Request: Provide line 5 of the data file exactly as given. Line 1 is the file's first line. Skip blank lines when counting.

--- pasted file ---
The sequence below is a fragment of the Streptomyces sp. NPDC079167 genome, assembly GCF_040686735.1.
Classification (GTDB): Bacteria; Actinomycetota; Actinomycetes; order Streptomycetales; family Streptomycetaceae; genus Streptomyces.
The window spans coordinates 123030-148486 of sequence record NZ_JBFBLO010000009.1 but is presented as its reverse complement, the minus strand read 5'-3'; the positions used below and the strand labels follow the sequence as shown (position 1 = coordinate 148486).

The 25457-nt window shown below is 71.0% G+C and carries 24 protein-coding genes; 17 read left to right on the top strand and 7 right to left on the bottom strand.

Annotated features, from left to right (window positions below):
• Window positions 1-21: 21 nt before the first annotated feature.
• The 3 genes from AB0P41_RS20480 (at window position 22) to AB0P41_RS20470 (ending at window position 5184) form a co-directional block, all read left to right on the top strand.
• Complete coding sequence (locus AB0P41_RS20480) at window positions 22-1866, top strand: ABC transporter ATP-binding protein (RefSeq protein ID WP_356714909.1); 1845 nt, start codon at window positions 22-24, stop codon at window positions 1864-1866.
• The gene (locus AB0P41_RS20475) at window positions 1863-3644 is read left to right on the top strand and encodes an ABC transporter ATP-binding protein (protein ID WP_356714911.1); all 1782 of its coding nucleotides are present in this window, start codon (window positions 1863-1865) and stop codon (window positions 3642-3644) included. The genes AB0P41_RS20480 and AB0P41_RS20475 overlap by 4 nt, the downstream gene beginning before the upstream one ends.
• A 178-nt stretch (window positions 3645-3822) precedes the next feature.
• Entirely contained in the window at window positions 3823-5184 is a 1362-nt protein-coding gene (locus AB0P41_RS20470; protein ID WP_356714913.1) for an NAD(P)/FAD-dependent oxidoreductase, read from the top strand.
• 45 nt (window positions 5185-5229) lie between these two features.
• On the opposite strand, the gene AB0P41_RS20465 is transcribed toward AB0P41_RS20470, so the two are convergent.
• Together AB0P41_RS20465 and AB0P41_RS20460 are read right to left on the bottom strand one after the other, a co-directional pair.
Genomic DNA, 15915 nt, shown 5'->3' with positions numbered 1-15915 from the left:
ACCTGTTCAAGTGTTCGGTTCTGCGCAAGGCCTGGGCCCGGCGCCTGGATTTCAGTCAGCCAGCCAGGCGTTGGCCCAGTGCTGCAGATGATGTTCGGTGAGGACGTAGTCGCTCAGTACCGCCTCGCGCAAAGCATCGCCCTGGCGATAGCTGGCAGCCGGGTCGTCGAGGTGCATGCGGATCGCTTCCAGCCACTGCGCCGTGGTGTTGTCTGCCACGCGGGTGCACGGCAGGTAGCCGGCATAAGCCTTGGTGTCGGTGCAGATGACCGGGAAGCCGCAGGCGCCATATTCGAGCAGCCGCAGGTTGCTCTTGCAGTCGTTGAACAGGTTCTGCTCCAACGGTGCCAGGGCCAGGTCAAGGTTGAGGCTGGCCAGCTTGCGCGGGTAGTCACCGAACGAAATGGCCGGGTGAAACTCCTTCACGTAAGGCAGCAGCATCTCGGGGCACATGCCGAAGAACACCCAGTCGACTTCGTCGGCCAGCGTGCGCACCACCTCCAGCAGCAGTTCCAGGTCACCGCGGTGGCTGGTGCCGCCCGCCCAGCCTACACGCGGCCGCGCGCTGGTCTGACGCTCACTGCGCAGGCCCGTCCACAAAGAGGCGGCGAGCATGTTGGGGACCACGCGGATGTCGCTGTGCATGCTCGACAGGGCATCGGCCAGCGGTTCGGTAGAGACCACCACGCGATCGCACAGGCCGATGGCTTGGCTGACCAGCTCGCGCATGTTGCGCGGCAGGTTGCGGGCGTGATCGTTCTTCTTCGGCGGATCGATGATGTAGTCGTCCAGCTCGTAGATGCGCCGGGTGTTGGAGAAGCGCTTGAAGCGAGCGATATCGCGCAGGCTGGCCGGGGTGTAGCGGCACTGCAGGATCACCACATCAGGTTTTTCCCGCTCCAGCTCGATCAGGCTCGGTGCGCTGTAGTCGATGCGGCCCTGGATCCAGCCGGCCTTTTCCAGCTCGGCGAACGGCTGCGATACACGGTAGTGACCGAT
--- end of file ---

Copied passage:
Annotated features, from left to right (window positions below):